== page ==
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RE: Defined sets, accept sets, and <banana> elements

From: David Orchard <dorchard@bea.com>
Date: Wed, 20 Jun 2007 09:11:55 -0700
Message-ID: <BEBB9CBE66B372469E93FFDE3EDC493E390CA9@repbex01.amer.bea.com>
To: <noah_mendelsohn@us.ibm.com>, <www-tag@w3.org>, "Tim Berners-Lee" <timbl@w3.org>

Tremendous!  This is wonderful.  Do you think this would be worthwhile
to add to the versioning works, or is it extra material that takes away
from the larger picture?  I could add this using this example, or a
different example..  

Another idea, is that we could do this as a standalone "micro-finding"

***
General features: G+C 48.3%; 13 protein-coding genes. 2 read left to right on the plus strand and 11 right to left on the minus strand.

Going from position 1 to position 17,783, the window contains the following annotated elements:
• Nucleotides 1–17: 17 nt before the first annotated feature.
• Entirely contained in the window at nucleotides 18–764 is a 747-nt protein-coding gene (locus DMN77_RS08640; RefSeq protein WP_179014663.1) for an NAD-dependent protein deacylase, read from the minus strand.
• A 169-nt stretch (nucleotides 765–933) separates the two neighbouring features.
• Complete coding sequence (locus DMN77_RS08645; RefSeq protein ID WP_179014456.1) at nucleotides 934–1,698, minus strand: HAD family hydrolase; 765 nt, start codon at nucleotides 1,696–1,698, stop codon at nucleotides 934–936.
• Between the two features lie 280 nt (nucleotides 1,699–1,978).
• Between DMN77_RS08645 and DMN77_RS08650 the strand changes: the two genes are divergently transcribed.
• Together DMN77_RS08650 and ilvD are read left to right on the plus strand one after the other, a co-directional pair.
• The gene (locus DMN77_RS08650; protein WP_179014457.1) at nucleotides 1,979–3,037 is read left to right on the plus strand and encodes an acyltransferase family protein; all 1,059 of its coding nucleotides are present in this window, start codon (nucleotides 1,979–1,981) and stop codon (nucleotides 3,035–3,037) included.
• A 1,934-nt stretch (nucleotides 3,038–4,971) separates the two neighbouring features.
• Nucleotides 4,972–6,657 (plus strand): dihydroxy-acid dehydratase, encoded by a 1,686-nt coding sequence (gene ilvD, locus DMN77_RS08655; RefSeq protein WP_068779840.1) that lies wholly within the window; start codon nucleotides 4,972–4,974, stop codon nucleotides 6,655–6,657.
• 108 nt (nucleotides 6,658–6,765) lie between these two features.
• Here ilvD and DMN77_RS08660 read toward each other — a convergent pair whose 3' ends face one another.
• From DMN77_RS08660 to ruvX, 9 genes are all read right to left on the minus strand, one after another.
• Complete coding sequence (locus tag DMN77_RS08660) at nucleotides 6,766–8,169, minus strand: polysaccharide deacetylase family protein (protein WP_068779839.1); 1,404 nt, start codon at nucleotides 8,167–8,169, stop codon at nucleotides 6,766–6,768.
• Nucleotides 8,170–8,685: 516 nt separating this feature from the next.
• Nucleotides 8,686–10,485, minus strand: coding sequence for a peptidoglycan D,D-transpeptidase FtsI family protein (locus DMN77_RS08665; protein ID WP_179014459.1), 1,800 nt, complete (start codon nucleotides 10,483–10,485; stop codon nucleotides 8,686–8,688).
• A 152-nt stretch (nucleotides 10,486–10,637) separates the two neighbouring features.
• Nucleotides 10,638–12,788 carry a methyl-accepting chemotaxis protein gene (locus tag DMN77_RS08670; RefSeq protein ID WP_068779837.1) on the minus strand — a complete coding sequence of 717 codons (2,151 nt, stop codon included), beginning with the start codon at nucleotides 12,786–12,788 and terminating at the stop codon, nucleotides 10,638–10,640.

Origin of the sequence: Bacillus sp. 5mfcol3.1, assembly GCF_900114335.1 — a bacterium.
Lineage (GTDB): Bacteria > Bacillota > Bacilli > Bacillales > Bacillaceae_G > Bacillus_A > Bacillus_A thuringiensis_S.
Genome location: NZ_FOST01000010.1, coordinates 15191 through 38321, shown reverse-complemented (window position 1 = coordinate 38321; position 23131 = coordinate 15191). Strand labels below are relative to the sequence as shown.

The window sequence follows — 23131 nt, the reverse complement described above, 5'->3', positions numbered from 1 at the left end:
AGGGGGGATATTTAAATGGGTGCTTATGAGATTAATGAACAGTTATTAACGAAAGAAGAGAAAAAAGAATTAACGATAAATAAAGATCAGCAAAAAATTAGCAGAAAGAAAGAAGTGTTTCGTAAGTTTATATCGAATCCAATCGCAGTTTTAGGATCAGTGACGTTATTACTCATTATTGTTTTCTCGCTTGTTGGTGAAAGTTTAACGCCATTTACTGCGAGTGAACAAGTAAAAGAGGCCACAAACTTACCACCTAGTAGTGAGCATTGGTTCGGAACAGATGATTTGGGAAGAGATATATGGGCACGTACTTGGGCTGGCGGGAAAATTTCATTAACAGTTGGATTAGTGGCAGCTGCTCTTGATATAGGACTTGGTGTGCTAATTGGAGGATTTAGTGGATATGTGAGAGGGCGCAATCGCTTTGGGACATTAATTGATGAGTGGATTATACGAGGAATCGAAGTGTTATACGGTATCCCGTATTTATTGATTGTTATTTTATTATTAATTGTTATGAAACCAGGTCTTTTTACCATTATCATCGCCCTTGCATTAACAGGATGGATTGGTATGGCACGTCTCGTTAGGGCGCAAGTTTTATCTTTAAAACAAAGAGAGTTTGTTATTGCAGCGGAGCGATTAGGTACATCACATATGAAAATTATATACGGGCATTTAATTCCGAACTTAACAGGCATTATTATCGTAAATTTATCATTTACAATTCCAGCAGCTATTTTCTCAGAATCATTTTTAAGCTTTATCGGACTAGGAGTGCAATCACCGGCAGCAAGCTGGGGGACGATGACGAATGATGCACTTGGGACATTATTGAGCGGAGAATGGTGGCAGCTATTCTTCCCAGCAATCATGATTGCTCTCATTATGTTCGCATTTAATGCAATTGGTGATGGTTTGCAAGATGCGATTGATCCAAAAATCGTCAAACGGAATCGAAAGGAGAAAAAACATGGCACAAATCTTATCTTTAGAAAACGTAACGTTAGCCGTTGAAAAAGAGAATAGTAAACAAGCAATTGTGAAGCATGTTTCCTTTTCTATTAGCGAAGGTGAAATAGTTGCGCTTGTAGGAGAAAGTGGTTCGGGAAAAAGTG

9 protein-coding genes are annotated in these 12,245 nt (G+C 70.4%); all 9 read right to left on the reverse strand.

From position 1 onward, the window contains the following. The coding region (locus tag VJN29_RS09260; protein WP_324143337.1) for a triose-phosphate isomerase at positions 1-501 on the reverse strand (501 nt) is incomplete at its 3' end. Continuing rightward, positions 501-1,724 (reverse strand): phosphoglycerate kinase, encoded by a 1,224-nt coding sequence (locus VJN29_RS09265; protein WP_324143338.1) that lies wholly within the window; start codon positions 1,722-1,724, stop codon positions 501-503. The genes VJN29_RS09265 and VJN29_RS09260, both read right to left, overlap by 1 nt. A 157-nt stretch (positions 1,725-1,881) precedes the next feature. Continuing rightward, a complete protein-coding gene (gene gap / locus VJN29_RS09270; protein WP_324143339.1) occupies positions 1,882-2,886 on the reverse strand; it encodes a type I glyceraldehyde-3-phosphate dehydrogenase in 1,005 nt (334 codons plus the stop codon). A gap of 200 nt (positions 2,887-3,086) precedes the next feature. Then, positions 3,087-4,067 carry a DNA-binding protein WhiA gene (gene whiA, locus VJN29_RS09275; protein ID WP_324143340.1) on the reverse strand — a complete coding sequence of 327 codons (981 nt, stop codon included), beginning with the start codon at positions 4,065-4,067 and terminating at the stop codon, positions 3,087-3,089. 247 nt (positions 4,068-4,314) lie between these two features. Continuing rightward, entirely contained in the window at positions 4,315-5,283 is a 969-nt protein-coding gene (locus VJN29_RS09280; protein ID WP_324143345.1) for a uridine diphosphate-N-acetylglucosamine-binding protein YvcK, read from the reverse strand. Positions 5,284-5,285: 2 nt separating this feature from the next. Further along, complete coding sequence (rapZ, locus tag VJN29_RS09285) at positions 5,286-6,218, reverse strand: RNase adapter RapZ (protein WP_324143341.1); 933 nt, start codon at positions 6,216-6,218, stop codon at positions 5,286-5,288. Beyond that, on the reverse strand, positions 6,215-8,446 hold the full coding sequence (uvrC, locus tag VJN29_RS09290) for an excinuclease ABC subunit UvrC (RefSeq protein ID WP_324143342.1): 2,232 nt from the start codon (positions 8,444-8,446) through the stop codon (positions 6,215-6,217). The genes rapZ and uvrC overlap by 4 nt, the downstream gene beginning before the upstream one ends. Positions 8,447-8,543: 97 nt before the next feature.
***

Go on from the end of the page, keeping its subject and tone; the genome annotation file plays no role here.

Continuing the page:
that would be linked from the other finding(s).

I'm happy to do whatever editorial work the group agrees on.  My
proposal is that this should be a stand-alone "micro-finding" that would
be linked.  "For an example of defined text set and accept text set
applied to an HTML extension, see @@"..

Cheers,
Dave

> -----Original Message-----
> From: noah_mendelsohn@us.ibm.com [mailto:noah_mendelsohn@us.ibm.com] 
> Sent: Wednesday, June 20, 2007 9:07 AM
> To: www-tag@w3.org; Tim Berners-Lee
> Cc: David Orchard
> Subject: Defined sets, accept sets, and <banana> elements
> 
> During our discussions of versioning at the June 2007 TAG F2F 
> I raised concerns about our notions of "defined text set" and 
> "accept text set" 
> [1].  If you're reading the minutes at [2], look for the bit 
> that begins: 
> "NM: I think by the way that the defined set and the accept 
> set is less useful than we thought...".  At the meeting, I 
> challenged the group with a sketch of an example, asking how